While the number of children enrolled in Medicaid more than doubled between 1987 and 2005, during roughly the same period the rate of uninsured children declined by only about 1 percent. Meanwhile, the number of children covered by private plans fell from 76 percent to 63 percent. These figures suggest that Medicaid and NC Health Choice are not only failing to substantially reduce the number of uninsured children in North Carolina, but may be exacerbating the problem. Making insurance affordable for more families will reduce the number of uninsured children while reducing dependency on an unpopular government program. Likewise, bringing more children into the private insurance market will help lower costs for all North Carolinians.
Provide premium assistance for children from poorer families
By means of NC Health Choice and NC Kids Care, the state currently provides insurance coverage to hundreds of thousands of children throughout North Carolina. The state should get out of the insurance business and instead offer premium assistance to poorer families to enable them to purchase their own insurance on the private market. This initiative would function as an alternative to NC Health Choice and Medicaid, with premium assistance available for children otherwise eligible for these programs. The subsidies would be rewarded on a sliding scale and could be used to pay for virtually any healthcare and insurance expenses, including premiums, deductibles, co-payments and health savings account (HSA) deposits. Three states – Massachusetts, Connecticut and Vermont – have already established premium subsidy programs. Several other states (California, Colorado, Illinois, Kansas, Oregon, Washington and Minnesota) likewise considered such legislation in 2007 and 2008.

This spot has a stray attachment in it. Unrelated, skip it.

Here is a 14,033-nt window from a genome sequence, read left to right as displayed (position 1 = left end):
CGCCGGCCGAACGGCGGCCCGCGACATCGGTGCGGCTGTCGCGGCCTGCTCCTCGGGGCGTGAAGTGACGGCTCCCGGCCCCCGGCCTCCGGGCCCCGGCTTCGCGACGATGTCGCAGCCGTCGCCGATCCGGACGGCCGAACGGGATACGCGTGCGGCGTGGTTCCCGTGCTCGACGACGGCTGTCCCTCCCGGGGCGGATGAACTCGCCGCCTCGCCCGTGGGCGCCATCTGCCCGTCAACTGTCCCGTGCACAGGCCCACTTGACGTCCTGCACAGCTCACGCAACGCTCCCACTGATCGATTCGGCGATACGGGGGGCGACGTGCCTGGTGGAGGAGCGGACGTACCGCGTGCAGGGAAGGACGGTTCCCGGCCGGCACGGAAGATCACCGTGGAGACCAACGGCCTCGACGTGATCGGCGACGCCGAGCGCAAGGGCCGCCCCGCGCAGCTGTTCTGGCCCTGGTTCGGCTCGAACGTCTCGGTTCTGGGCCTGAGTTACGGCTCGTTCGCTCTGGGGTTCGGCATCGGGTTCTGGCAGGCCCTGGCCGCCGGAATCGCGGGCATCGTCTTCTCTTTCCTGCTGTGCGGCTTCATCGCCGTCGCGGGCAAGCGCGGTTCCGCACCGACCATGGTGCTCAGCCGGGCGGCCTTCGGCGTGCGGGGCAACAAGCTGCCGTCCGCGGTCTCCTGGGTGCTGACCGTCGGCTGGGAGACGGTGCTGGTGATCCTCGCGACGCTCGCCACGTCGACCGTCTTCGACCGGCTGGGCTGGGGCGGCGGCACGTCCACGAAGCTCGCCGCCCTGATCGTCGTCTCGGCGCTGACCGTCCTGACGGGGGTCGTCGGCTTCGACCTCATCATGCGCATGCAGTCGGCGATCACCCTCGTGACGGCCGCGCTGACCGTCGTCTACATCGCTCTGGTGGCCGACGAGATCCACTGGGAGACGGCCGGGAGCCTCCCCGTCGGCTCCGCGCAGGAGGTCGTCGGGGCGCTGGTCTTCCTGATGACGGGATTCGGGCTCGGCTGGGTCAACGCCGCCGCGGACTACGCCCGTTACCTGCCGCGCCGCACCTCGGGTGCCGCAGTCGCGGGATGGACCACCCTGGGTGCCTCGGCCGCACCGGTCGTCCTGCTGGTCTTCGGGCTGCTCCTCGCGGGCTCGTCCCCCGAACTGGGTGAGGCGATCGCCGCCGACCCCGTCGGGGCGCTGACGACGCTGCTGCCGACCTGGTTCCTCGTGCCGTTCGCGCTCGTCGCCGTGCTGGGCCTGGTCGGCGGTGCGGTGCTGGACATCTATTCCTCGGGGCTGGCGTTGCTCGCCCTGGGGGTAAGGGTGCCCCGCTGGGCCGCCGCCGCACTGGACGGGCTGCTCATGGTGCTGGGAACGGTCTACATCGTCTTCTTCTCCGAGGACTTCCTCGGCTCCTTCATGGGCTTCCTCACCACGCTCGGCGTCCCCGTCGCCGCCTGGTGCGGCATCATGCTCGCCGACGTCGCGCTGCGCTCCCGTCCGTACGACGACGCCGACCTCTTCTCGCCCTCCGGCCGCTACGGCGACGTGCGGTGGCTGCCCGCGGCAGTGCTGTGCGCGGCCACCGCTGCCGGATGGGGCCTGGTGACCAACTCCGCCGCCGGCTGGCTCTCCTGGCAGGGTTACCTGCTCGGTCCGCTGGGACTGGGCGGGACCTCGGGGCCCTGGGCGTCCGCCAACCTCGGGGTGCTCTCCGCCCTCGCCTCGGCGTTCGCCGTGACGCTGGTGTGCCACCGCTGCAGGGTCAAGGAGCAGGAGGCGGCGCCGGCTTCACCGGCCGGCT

Allergy Waiver Saves $1,200 a Year
A 2002 report by the National Association of Health Underwriters (NAHU) found that an allergy waiver saved one client more than $100 per month. “The lowest monthly premium with a rider (waiver) was $111, and the projected average cost of her allergy medicine was $31 per month, amounting to an effective monthly cost of $142,” found NAHU. “The average monthly premium without a rider was $257.”
Reinstitute the children’s health insurance tax credit
Permit taxpayers to deduct as a personal exemption premiums paid to insure dependents. A similar tax credit was passed in 1998 (but then repealed in 2001) as part of the compromise that led to the creation of NC Health Choice.
Provide more options for children and others with mild chronic conditions
Authorize waivers to allow children and others with mild chronic ailments (such as allergies or asthma) to waive coverage for that specific ailment while retaining coverage for all other mandated providers and services. This would provide more options for at-risk populations (both children and adults) having difficulty finding affordable insurance. According to the Council for Affordable Health Insurance, more than 20 states allow such waivers – the most common waiver being for allergies.